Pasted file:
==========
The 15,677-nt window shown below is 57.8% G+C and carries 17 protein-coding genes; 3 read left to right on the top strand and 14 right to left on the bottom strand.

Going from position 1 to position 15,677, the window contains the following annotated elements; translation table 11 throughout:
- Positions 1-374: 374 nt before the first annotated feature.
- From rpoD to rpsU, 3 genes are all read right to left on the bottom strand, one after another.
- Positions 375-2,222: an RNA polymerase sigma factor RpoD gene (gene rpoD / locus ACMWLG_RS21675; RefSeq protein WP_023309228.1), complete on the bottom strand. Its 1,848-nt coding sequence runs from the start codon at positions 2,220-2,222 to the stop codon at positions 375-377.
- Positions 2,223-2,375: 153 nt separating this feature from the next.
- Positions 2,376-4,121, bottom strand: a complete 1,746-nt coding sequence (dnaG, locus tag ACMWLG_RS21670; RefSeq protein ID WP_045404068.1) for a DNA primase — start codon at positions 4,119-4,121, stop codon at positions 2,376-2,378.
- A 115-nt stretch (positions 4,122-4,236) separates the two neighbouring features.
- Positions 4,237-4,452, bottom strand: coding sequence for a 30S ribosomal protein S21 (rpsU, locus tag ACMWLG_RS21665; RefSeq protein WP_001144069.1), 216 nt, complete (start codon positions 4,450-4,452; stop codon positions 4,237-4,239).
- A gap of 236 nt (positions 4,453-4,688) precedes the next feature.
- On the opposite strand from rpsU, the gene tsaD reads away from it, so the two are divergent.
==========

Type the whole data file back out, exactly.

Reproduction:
The 15,677-nt window shown below is 57.8% G+C and carries 17 protein-coding genes; 3 read left to right on the top strand and 14 right to left on the bottom strand.

Going from position 1 to position 15,677, the window contains the following annotated elements; translation table 11 throughout:
- Positions 1-374: 374 nt before the first annotated feature.
- From rpoD to rpsU, 3 genes are all read right to left on the bottom strand, one after another.
- Positions 375-2,222: an RNA polymerase sigma factor RpoD gene (gene rpoD / locus ACMWLG_RS21675; RefSeq protein WP_023309228.1), complete on the bottom strand. Its 1,848-nt coding sequence runs from the start codon at positions 2,220-2,222 to the stop codon at positions 375-377.
- Positions 2,223-2,375: 153 nt separating this feature from the next.
- Positions 2,376-4,121, bottom strand: a complete 1,746-nt coding sequence (dnaG, locus tag ACMWLG_RS21670; RefSeq protein ID WP_045404068.1) for a DNA primase — start codon at positions 4,119-4,121, stop codon at positions 2,376-2,378.
- A 115-nt stretch (positions 4,122-4,236) separates the two neighbouring features.
- Positions 4,237-4,452, bottom strand: coding sequence for a 30S ribosomal protein S21 (rpsU, locus tag ACMWLG_RS21665; RefSeq protein WP_001144069.1), 216 nt, complete (start codon positions 4,450-4,452; stop codon positions 4,237-4,239).
- A gap of 236 nt (positions 4,453-4,688) precedes the next feature.
- On the opposite strand from rpsU, the gene tsaD reads away from it, so the two are divergent.